BETHESDA – When running back Aaron Jones prepares for a game, he likes to sit by himself so that he can get in the right mindset to produce on the field and make a difference for his team. Sometimes, before donning the green and white uniform of Walter Johnson High School, Jones listens to music for extra motivation.
Then, it’s time for the junior to put on his helmet. From the outside, Jones’s helmet looks precisely the same as the ones his teammates wear. The letters “WJ” are written in green on one side, Jones’s No. 7 jersey number is on the other. Jones’s helmet is unique, though, because it was made to fit his cochlear implant.
Jones has been completely deaf since birth. He played football completely deaf until he was able to find a specialized helmet that would allow him to wear a hearing aid on the field. That breakthrough occurred during his sophomore year when Jones was attending Wilson High School in Washington, D.C., before transferring to Walter Johnson.
Jones was just 7 years old when he told his father, Abraham, that he wanted to play football because the game looked fun. It was only natural that Jones became drawn into football; after all, his uncles and cousins were all football players, and Abraham Jones played cornerback in college. Aaron Jones followed in the footsteps of his paternal uncle as the second running back in the family.
“I just like having the ball in my hands, and it’s the position I find the most fun,” said Jones. “I try to fit different styles of running the ball into my game.”
Jones started with flag football at the age of 7 and progressed to tackle football by the time he was eight. Jones was in seventh grade when he joined theAbraham Jones a youth tackle football team based in Bethesda. Even though Jones was a year younger than most of the other participants, he played on the eighth-grade team.
At Maplewood, Jones showed flashes of the gritty, hard-nosed running back he is today. He was known for firing off long runs for touchdowns, including a 96-yard score that was called back due to a penalty. Head Coach Joseph Nalls coached at Maplewood for nearly 30 years, and he still recalls Jones’s poise and character on and off the field.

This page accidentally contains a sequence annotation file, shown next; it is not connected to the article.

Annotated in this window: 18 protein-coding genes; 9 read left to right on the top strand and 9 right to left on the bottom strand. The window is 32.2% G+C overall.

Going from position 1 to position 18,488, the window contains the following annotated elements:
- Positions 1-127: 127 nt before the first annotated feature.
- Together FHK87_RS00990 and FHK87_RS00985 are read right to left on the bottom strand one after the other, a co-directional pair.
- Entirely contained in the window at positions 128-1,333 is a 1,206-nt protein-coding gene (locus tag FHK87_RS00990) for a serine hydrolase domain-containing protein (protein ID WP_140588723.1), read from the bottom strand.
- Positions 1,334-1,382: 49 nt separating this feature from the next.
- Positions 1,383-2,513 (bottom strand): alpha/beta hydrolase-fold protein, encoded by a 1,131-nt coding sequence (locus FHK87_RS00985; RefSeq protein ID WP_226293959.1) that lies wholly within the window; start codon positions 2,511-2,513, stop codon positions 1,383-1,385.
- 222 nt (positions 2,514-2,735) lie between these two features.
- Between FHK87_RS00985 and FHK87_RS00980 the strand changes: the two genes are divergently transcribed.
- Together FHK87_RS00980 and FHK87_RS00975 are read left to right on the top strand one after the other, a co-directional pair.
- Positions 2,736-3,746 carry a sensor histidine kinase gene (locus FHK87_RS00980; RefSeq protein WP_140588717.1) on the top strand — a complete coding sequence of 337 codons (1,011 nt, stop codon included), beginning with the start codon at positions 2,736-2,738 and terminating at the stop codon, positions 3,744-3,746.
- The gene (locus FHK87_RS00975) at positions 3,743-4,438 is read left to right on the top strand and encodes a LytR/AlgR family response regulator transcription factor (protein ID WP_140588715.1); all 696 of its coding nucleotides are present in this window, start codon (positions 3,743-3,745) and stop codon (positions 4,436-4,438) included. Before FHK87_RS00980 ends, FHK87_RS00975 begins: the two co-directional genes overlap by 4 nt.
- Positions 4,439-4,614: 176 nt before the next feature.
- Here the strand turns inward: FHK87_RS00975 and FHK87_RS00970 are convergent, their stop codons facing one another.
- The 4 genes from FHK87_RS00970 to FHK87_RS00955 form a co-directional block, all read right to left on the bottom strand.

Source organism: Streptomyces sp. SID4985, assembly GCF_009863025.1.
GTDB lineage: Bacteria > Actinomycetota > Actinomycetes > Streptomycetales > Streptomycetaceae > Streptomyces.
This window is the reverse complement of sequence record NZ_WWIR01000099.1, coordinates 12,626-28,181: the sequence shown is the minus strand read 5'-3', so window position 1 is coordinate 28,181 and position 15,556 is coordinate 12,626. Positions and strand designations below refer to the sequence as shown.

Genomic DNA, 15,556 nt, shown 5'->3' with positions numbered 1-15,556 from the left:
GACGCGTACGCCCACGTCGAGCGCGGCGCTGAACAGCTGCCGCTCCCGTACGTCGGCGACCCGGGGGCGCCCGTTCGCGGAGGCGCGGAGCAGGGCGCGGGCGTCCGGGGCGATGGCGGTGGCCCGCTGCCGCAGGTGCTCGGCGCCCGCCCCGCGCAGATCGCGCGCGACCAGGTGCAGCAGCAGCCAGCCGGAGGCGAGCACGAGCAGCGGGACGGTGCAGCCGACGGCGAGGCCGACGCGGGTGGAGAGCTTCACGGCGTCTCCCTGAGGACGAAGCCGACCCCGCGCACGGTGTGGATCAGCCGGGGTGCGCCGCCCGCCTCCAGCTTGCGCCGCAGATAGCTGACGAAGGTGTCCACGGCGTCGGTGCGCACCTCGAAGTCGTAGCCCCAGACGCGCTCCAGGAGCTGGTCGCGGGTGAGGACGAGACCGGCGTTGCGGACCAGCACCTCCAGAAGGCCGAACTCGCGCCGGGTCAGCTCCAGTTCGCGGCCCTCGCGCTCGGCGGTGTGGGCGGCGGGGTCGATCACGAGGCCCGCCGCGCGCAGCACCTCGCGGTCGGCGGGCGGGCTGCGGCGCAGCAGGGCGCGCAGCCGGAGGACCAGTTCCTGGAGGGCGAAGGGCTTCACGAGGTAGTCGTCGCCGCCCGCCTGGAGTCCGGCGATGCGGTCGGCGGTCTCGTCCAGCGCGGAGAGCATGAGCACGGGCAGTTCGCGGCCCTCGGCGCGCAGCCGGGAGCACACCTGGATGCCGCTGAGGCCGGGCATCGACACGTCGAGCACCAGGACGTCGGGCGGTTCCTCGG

At first, Nalls was unsure what adjustments he should make for a player who is deaf. However, the only accommodation that Jones needed was a wrist coach with the plays listed on it. Coaches would make hand signals during games, and in practice, players spent less time with their helmets on, so that Jones could wear his hearing aid.
“He never missed a snap count. He never got a play wrong,” said Nalls. “There was very little adjustment at all. He is very poised and relaxed while he’s playing, but he also plays with great energy.”
“In the beginning, it was a challenge more so for the adults than for Aaron,” said Abraham Jones. “For Aaron and the other boys that he would participate with, it wasn’t a big deal at all, but there were some challenges with some of the adults in the beginning.”
One of the other boys that Aaron Jones played with at Maplewood would later end up being his teammate during the most successful football season in Walter Johnson’s history.
Current Wildcats quarterback Josh Forburger was influential in helping to bring Jones to WJ; together, Jones and Forburger have helped lead the Wildcats to an 8-2 record and a first-ever playoff berth.
“I was able to play with him in eighth grade, and he was just a heck of a football player and a heck of a person,” said Forburger. “I just had a bond with him that was like nothing else, and that’s why I wanted him to come here, to make this year special.”
“Special” has been an understatement for Jones, Forburger and the 2019 Wildcats. Jones has held steady as the third most prolific running back in Montgomery County, amassing over 1,200 yards on the ground and 14 touchdowns.
Opposing defenses have attempted to stop Jones with great difficulty. After taking the handoff from Forburger, Jones plows up the middle or changes direction mid-run and often pulls defenders down the field with him. Teammates come up to Jones and tap him on the helmet to congratulate him after a big play.
“He just plays with a different demeanor than everybody else. He plays like a silent assassin…he just does everything you need him to do for the team,” said Forburger. “He doesn’t really make any mistakes.”
In addition to playing football, Jones also runs track and plays basketball. He is an A student and cites his father, Abraham, as his biggest motivator and supporter.
“My dad is really the one who has been telling me what to do and how everything works. He kept pushing me even though I was down sometimes,” said Aaron Jones.
“As a parent, you’re proud not just of the success that your child has, but also the effort. Aaron is committed on the field and in the classroom,” said Abraham Jones. “Aaron puts in the time, and he puts in the hard work. His success is a result of the work that he puts in.”
Aaron Jones’s hard work is apparent whenever he breaks a tackle, sprints down the field and scores a touchdown in his green and white Wildcats uniform. When fans in the stands see him playing, many of them do not know about his cochlear implant or the fact that he played football completely deaf for so many years. They see a dynamic player that has helped lead the Wildcats to a historic season.
“What motivates me the most is really just to inspire and to be successful,” said Jones. “I don’t stop and won’t stop.”